Joseph died in December 1974 and I went to his funeral, although Doreen didn’t attend. However, the following year in 1975 she flew to visit me and my family in Marlborough. She was very well then and on medication for her bipolar disorder. It was only for a few days, but it was very healing. We talked a lot about her marriage to Joseph, and when she had custody of the three of us children in Dunedin.
At that time, I hadn’t done any research for my book ‘Whatever Happened To Ishtar?’ so I knew nothing of her Italian background, her childhood etc, so our conversations were concentrated around her marriage to Joseph, and my birth. She told me that I only weighed five pounds at birth but that I quickly doubled my weight, which astounded everyone. While she was pregnant with me, Joseph raced around to shops to buy the food that would satisfy her cravings and that she lost a lot of blood during my birth. She breastfed both Kevin and me. I didn’t ask more about Anthony because I did not know much about him, apart from when he was a baby, and a very small boy. These conversations conveyed to me that she tried to be a good mother, she had done her best with what she had, and photos of Kevin as a baby, show a happy, chubby boy. There are no photos of Anthony or me as infants.
Doreen told me that Joseph was good to her at first and that she believed having a daughter “made a man a man”, but apart from that did not say much about the Coory family or why they evicted her and I didn’t like to ask. She talked about being admitted to Porirua Mental Hospital as it was called then, and how during one admission, she screamed out that the lady in the other bed was her sister Anne (whom I was named after) although the staff did not believe her and told her to stop screaming. Finally, Aunty Anne saw her, and she began to scream as well. Anne was suffering from severe depression. Doreen had become a nun at nineteen, to escape the violence at home; her mother was sexually abused and beaten by her father, and one day he dragged Doreen, the eldest daughter, out of school at 13-years-old to take care of her siblings and her mother. She witnessed her mother self-aborting with a knitting needle on more than one occasion and was forced to clean up the bloody mess.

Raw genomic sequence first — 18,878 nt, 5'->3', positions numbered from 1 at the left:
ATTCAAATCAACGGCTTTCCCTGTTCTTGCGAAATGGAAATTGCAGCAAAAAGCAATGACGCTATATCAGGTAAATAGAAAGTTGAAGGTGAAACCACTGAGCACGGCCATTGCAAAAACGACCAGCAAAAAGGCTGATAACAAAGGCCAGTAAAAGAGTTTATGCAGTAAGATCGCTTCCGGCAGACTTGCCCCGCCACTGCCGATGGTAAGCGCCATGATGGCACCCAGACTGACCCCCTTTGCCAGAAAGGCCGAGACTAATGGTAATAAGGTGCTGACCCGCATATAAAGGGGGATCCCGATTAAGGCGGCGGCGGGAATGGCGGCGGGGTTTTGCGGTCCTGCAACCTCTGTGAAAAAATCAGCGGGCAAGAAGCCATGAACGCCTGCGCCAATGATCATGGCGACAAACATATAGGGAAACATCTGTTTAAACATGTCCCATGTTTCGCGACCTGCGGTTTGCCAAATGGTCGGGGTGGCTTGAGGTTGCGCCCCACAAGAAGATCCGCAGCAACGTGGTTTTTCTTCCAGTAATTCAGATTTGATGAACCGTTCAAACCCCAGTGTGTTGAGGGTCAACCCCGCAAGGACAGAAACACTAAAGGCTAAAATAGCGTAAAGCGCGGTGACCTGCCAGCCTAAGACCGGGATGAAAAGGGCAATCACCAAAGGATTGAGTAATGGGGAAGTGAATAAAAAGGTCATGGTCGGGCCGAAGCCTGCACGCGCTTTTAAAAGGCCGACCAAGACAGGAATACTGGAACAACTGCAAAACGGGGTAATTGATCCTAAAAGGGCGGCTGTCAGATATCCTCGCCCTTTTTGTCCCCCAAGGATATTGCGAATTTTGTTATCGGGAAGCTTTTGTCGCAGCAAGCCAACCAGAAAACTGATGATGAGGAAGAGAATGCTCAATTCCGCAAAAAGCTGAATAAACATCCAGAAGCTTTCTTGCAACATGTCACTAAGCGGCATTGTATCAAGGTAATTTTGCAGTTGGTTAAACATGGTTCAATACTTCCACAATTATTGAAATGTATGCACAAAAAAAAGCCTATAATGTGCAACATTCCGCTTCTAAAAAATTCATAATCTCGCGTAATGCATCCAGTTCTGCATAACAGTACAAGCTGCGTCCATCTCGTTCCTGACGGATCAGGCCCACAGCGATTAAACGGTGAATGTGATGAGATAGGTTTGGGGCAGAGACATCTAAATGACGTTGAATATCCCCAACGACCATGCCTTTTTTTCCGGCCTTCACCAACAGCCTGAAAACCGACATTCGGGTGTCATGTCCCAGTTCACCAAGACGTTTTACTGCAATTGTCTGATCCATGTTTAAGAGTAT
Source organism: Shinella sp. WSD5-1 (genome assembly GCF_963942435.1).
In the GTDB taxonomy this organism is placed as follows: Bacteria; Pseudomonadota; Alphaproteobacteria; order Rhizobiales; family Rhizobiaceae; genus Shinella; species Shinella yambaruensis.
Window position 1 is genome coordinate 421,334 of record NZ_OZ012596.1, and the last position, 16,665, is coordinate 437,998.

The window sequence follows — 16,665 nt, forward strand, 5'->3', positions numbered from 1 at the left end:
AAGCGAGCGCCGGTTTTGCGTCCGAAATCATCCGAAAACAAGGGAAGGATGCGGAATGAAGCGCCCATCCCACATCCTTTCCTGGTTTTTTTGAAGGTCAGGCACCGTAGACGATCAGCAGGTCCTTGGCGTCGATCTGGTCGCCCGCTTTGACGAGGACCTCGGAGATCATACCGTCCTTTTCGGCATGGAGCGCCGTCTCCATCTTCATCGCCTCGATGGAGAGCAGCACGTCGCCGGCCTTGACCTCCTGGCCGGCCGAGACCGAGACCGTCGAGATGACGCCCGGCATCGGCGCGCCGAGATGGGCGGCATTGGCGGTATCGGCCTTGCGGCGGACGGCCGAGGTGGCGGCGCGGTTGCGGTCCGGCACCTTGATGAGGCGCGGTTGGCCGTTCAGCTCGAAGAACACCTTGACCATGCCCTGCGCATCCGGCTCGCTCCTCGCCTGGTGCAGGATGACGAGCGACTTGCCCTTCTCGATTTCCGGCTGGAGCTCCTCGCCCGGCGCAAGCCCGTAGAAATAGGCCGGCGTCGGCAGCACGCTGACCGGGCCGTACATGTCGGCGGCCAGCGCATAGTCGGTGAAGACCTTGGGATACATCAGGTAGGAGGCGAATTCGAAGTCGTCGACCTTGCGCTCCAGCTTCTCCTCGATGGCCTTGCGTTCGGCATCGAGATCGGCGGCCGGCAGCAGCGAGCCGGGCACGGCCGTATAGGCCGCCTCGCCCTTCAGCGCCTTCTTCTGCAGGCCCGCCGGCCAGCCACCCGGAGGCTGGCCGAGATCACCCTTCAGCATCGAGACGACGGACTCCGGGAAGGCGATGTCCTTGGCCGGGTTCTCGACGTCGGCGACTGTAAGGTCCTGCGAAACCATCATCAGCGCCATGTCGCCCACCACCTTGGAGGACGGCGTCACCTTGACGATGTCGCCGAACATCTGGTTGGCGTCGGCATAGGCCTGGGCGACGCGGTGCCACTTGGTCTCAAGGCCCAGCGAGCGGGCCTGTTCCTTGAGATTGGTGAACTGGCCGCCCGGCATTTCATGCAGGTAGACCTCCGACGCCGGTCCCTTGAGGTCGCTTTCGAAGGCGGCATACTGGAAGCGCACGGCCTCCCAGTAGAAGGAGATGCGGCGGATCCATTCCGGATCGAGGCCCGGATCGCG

Of course, entering a convent when she was 19 years old, did not help Doreen (then called Sister Martina) to escape from the realities of life as she had hoped. She left the convent a very naïve and troubled woman, but remained a devout Catholic from then on, which I believe hindered her rather than helped. Doreen prayed endlessly, instead of seeking the professional help she so desperately needed. She subsequently spent the next few years looking for love, but instead was used and abused by several men. I believe that Joseph did love her, but he was a simple man, socially unaware, with the vocabulary and reading age of a twelve-year-old. He certainly had no idea how to treat a woman or how to raise children! Doreen kept in close contact with an order of nuns when she moved to Wellington, until the day she died.
Doreen said that she never stopped thinking about us children and when Anthony and I were taken from her, and she was forbidden to have any contact with us, it worsened her illness and caused her to be deeply depressed. She also told me that it was Joseph who originally placed us children in the Mercy orphanage. This and other information was verified by Doreen’s psychiatrist, Dr Bridget Taumoepeau at Porirua Psychiatric Hospital when I spoke to her in 1995 about two weeks after Doreen’s funeral. She told me that whenever Doreen was admitted to the hospital “she never stopped talking about Anne and Tony” and how she was never allowed to live with us or to have contact with us, and she often didn’t know where we were. Not being able to be a mother to Anthony and me caused her to be consumed with guilt which in turn deepened her depression.